Onshore impacts and cleanup during the Burmah Agate oil spill - November 1979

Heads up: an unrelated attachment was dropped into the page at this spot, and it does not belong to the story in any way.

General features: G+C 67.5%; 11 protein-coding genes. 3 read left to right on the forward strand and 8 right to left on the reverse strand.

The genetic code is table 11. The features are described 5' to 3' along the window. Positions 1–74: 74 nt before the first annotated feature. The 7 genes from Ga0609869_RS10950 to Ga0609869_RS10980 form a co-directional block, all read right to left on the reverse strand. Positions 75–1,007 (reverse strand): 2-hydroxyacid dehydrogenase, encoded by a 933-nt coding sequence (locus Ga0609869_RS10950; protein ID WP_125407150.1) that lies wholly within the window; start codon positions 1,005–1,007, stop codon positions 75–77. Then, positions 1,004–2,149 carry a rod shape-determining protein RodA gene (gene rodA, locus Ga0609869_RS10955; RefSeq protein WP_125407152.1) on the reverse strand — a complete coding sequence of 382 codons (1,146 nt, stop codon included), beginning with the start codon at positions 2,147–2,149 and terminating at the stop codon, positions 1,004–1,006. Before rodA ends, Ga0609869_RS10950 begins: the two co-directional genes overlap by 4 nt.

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Of the 250,000 barrels (bbl) of oil spilled or consumed by fire during the Burmah Agate spill off Galveston, Texas, in November 1979, 2, 100 bbl eventually reached the shore. Fortunately, because of the predominance of offshore, northerly winds in November 1979, most of the oil not consumed by fire dispersed offshore or was contained and recovered at the wreck site. Daily aerial and ground surveys at reference stations were conducted to locate impacts and monitor the persistence of oil onshore. Beach impacts directly attributable to the Burmah Agate occurred as far as 470 kilometers (km) from the wreck near Mansfield Pass, Texas. The first major impact occurred on November 8 and 9 when approximately 500 bbl impacted a 10-km section of San Jose Island, 250 km southwest of the wreck. Due to relative inaccessibility, and rapid recovery of the beach, no cleanup was attempted. By November 16, 1979, less than 25 percent of the impact remained buried or on the beachface. The heaviest onshore impact of Burmah Agate oil occurred November 19 to 21 whet up to 1,500 bbl beached along the western half of Galveston Island. Cleanup was initially by manual labor and front-end loaders; however, by November 23, the primary method of cleanup involved pooling the oil by hand labor and picking it up with vacuum trucks. This latter method considerably reduced the volume of sand removed from the beach. Cleanup and manicuring the beach were virtually complete by November 27. Other minor impacts of less than 50 bbl occurred sporadically during the spill from Bolivar Peninsula to Brown Cedar Cut. The only known marsh impact occurred on November 9, when approximately 5 bbl coated 400 meters of fringing marsh along Smith Point in Galveston Bay.